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The project mirrors the culture of the lake - yachts, the climate, a feeling for motion and transition.
A bird spreads its wings as if setting off towards Lake Michigan. These are huge white wings made of glass, concrete and steel that form part of the Milwaukee Art Museum annexe built by top Spanish architect Santiago Calatrava, a man well known for the organicism of his work. The Quadracci Pavilion, as the annexe is called, abuts the comparatively low-key original museum structure built in the 1950s by Finnish-US American architect Eero Saarinen. It serves as the premises for a collection of modern art, a lecture hall, assembly spaces and a museum shop.
Calatrava was seemingly more intent on adding something to the lake shore than to the existing building. As he puts it: “The project mirrors the culture of the lake - yachts, the climate, a feeling for motion and transition.” The pavilion blends in equally well with both its urban and its natural environs. Its veritable cornucopia of windows lend it a brilliantly lit transparency that contrasts starkly with the compressed solidity of Saarinen’s building. The bold, white, prestressed concrete structure engenders spatial entities reminiscent of skeletons and caves. Asymmetrical twists and turns combine with idiosyncratic circular forms to yield an organic life all its own.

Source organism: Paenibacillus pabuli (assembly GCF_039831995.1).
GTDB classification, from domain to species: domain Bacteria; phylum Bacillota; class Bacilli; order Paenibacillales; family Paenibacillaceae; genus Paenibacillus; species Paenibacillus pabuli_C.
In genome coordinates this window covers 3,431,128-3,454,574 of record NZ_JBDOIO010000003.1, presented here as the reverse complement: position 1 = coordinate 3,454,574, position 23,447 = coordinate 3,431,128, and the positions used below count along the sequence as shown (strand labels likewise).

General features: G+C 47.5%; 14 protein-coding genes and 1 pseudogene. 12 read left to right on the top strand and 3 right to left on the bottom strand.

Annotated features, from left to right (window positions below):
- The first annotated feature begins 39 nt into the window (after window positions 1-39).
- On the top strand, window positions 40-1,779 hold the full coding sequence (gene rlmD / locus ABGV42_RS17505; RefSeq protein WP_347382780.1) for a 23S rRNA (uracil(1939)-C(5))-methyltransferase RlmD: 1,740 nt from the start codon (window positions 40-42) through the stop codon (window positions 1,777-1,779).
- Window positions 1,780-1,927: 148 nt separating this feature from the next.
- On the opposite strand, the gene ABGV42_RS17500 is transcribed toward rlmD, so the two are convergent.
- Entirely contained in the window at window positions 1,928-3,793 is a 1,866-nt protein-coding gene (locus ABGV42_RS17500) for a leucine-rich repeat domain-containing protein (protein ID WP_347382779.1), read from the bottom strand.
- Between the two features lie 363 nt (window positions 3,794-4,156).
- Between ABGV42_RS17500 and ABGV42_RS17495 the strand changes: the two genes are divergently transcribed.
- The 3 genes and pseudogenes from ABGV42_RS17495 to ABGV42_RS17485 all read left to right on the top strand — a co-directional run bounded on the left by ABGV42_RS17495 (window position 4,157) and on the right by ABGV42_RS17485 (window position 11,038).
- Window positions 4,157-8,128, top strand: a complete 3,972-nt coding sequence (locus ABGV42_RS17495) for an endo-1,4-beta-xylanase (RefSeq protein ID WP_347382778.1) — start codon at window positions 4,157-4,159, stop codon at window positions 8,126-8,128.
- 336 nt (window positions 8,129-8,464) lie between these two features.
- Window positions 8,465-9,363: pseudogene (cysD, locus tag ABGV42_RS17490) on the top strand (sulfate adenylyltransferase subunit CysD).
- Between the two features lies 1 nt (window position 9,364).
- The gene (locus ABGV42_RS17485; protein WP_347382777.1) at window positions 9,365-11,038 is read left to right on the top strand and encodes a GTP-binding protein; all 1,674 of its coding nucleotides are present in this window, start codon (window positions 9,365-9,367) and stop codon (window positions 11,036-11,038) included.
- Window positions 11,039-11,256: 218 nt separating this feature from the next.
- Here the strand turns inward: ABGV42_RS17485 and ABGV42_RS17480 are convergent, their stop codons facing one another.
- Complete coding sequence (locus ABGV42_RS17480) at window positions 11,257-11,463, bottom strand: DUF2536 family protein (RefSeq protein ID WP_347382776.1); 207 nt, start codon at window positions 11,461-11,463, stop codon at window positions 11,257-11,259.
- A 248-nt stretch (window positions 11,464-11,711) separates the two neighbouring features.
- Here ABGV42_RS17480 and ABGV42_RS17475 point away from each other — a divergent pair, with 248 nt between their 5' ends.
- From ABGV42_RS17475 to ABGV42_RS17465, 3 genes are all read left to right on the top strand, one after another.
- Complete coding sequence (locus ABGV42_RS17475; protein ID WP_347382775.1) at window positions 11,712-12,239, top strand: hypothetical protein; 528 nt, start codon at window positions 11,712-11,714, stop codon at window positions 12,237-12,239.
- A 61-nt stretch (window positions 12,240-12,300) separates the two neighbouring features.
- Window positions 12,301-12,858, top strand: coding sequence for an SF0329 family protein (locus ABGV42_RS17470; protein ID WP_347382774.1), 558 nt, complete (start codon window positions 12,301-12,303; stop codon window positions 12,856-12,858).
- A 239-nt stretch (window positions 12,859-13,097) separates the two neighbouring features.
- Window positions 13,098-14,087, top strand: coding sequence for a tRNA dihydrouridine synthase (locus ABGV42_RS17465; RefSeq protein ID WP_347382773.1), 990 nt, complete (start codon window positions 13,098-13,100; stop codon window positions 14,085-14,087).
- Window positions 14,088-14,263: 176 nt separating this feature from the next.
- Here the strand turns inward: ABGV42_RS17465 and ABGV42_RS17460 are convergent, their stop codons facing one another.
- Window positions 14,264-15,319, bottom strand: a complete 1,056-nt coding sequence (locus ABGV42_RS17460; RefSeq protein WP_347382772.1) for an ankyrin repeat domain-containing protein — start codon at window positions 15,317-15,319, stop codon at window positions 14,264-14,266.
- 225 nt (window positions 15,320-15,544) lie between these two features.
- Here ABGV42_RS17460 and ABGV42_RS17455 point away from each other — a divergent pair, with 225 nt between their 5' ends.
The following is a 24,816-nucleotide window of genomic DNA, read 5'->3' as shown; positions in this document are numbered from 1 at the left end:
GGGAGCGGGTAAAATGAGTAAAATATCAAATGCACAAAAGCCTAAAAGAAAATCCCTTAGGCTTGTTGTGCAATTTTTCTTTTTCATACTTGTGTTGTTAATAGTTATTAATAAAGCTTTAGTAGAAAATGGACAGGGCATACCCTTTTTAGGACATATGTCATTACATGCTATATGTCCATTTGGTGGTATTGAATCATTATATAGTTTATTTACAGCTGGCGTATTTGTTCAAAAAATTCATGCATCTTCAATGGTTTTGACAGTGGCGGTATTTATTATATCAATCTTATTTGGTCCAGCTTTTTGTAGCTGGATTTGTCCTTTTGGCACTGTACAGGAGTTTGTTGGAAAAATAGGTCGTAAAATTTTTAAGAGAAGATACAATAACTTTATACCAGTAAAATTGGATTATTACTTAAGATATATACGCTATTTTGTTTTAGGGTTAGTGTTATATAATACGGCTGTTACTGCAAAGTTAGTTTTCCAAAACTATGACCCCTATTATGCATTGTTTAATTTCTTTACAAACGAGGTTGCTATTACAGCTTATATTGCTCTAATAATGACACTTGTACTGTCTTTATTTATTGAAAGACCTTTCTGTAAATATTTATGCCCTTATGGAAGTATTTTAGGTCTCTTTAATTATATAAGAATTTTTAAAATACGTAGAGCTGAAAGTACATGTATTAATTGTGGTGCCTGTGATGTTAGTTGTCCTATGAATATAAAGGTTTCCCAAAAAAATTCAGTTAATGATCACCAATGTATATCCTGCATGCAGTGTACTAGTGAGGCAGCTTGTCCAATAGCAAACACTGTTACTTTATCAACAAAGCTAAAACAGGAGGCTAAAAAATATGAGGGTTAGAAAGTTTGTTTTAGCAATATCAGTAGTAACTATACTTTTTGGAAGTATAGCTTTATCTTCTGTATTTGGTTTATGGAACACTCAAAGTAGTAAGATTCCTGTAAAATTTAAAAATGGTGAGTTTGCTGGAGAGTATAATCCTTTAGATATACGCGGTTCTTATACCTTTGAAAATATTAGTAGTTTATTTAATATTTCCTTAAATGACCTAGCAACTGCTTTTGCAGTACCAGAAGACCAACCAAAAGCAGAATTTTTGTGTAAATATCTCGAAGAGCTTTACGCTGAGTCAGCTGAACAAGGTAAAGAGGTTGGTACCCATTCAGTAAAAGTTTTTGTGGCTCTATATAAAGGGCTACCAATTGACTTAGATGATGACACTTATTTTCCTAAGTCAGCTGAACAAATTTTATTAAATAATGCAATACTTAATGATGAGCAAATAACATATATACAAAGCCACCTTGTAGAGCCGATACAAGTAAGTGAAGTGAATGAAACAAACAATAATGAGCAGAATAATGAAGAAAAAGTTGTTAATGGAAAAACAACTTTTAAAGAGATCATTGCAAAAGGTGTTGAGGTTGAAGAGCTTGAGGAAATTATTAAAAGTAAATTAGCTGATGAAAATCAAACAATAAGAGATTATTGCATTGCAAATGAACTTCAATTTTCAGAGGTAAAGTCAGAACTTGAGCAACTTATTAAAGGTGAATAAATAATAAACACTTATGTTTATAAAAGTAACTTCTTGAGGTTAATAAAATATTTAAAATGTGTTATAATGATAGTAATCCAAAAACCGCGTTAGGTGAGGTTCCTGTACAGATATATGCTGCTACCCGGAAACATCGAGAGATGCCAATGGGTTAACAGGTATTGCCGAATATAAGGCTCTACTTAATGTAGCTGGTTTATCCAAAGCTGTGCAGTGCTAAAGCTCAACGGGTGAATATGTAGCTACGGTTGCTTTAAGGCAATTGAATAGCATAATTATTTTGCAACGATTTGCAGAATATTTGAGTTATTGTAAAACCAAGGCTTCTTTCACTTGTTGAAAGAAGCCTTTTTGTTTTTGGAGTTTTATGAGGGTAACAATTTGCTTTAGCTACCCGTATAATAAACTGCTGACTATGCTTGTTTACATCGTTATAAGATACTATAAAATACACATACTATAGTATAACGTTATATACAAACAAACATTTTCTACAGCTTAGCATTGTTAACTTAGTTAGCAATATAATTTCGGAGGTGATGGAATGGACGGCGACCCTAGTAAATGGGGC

The single-storey gallery is akin to a wave. Masts secured by steel hawsers give the footbridge, which simultaneously resembles an arm reaching out towards the city centre, the look of a sailing boat. Everything is in flux here - water, the lake and a postmodern sculptural study in stylised Nature.
Photos: Jan Bitter